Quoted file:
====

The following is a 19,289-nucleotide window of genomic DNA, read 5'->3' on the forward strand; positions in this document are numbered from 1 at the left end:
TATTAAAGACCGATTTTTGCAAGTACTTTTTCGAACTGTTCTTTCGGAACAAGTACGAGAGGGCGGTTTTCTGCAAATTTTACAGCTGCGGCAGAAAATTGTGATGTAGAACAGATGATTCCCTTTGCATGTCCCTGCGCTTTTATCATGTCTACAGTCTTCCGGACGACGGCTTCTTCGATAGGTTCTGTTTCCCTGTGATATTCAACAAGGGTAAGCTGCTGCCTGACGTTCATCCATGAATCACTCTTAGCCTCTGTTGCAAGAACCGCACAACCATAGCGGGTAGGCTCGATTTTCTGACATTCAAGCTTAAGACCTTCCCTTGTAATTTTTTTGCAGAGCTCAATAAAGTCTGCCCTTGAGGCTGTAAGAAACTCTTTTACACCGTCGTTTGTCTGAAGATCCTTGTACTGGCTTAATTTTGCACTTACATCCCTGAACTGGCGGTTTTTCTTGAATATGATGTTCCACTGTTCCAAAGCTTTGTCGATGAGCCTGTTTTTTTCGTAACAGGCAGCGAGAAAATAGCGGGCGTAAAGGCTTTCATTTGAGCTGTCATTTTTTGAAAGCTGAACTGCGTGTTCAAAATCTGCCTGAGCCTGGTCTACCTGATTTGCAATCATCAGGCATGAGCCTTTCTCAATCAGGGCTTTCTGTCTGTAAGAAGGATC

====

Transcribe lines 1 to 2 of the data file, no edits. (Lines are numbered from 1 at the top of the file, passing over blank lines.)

The following is a 19,289-nucleotide window of genomic DNA, read 5'->3' on the forward strand; positions in this document are numbered from 1 at the left end:
TATTAAAGACCGATTTTTGCAAGTACTTTTTCGAACTGTTCTTTCGGAACAAGTACGAGAGGGCGGTTTTCTGCAAATTTTACAGCTGCGGCAGAAAATTGTGATGTAGAACAGATGATTCCCTTTGCATGTCCCTGCGCTTTTATCATGTCTACAGTCTTCCGGACGACGGCTTCTTCGATAGGTTCTGTTTCCCTGTGATATTCAACAAGGGTAAGCTGCTGCCTGACGTTCATCCATGAATCACTCTTAGCCTCTGTTGCAAGAACCGCACAACCATAGCGGGTAGGCTCGATTTTCTGACATTCAAGCTTAAGACCTTCCCTTGTAATTTTTTTGCAGAGCTCAATAAAGTCTGCCCTTGAGGCTGTAAGAAACTCTTTTACACCGTCGTTTGTCTGAAGATCCTTGTACTGGCTTAATTTTGCACTTACATCCCTGAACTGGCGGTTTTTCTTGAATATGATGTTCCACTGTTCCAAAGCTTTGTCGATGAGCCTGTTTTTTTCGTAACAGGCAGCGAGAAAATAGCGGGCGTAAAGGCTTTCATTTGAGCTGTCATTTTTTGAAAGCTGAACTGCGTGTTCAAAATCTGCCTGAGCCTGGTCTACCTGATTTGCAATCATCAGGCATGAGCCTTTCTCAATCAGGGCTTTCTGTCTGTAAGAAGGATC